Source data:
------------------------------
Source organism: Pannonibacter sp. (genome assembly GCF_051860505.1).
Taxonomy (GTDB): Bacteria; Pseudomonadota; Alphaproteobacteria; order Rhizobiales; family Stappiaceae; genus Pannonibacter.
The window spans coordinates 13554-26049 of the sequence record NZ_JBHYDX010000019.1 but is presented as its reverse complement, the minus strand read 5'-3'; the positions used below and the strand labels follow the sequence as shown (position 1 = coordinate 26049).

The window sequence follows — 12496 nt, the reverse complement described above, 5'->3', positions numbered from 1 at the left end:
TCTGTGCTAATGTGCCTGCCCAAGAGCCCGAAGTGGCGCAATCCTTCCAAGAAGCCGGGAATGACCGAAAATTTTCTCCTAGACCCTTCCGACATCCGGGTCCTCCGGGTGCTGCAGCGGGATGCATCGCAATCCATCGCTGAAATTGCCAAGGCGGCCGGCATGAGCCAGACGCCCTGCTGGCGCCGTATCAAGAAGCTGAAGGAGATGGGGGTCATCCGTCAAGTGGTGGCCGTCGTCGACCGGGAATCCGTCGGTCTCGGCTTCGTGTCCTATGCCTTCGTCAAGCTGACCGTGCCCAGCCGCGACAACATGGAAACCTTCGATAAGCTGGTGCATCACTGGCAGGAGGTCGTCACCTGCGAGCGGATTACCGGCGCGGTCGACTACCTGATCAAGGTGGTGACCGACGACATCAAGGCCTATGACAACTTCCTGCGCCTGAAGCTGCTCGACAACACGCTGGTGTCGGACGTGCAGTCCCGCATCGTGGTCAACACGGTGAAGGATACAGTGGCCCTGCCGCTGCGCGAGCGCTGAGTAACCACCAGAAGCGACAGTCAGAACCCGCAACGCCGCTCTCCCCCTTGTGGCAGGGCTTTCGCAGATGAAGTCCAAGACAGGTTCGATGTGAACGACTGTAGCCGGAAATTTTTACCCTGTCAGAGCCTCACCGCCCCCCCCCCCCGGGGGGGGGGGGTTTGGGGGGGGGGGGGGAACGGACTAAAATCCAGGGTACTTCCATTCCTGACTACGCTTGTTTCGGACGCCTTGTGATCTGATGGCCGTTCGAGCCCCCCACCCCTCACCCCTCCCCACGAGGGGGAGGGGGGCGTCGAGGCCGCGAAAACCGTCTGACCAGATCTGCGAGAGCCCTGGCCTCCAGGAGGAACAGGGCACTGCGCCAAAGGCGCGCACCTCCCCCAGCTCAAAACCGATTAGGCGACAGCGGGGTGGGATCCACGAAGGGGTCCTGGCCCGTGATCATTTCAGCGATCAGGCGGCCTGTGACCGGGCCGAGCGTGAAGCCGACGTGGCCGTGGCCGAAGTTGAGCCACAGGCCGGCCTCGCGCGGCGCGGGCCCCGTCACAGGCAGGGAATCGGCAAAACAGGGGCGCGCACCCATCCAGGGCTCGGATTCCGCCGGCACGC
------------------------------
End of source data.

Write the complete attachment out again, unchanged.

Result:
Source organism: Pannonibacter sp. (genome assembly GCF_051860505.1).
Taxonomy (GTDB): Bacteria; Pseudomonadota; Alphaproteobacteria; order Rhizobiales; family Stappiaceae; genus Pannonibacter.
The window spans coordinates 13554-26049 of the sequence record NZ_JBHYDX010000019.1 but is presented as its reverse complement, the minus strand read 5'-3'; the positions used below and the strand labels follow the sequence as shown (position 1 = coordinate 26049).

The window sequence follows — 12496 nt, the reverse complement described above, 5'->3', positions numbered from 1 at the left end:
TCTGTGCTAATGTGCCTGCCCAAGAGCCCGAAGTGGCGCAATCCTTCCAAGAAGCCGGGAATGACCGAAAATTTTCTCCTAGACCCTTCCGACATCCGGGTCCTCCGGGTGCTGCAGCGGGATGCATCGCAATCCATCGCTGAAATTGCCAAGGCGGCCGGCATGAGCCAGACGCCCTGCTGGCGCCGTATCAAGAAGCTGAAGGAGATGGGGGTCATCCGTCAAGTGGTGGCCGTCGTCGACCGGGAATCCGTCGGTCTCGGCTTCGTGTCCTATGCCTTCGTCAAGCTGACCGTGCCCAGCCGCGACAACATGGAAACCTTCGATAAGCTGGTGCATCACTGGCAGGAGGTCGTCACCTGCGAGCGGATTACCGGCGCGGTCGACTACCTGATCAAGGTGGTGACCGACGACATCAAGGCCTATGACAACTTCCTGCGCCTGAAGCTGCTCGACAACACGCTGGTGTCGGACGTGCAGTCCCGCATCGTGGTCAACACGGTGAAGGATACAGTGGCCCTGCCGCTGCGCGAGCGCTGAGTAACCACCAGAAGCGACAGTCAGAACCCGCAACGCCGCTCTCCCCCTTGTGGCAGGGCTTTCGCAGATGAAGTCCAAGACAGGTTCGATGTGAACGACTGTAGCCGGAAATTTTTACCCTGTCAGAGCCTCACCGCCCCCCCCCCCCGGGGGGGGGGGGTTTGGGGGGGGGGGGGGAACGGACTAAAATCCAGGGTACTTCCATTCCTGACTACGCTTGTTTCGGACGCCTTGTGATCTGATGGCCGTTCGAGCCCCCCACCCCTCACCCCTCCCCACGAGGGGGAGGGGGGCGTCGAGGCCGCGAAAACCGTCTGACCAGATCTGCGAGAGCCCTGGCCTCCAGGAGGAACAGGGCACTGCGCCAAAGGCGCGCACCTCCCCCAGCTCAAAACCGATTAGGCGACAGCGGGGTGGGATCCACGAAGGGGTCCTGGCCCGTGATCATTTCAGCGATCAGGCGGCCTGTGACCGGGCCGAGCGTGAAGCCGACGTGGCCGTGGCCGAAGTTGAGCCACAGGCCGGCCTCGCGCGGCGCGGGCCCCGTCACAGGCAGGGAATCGGCAAAACAGGGGCGCGCACCCATCCAGGGCTCGGATTCCGCCGGCACGC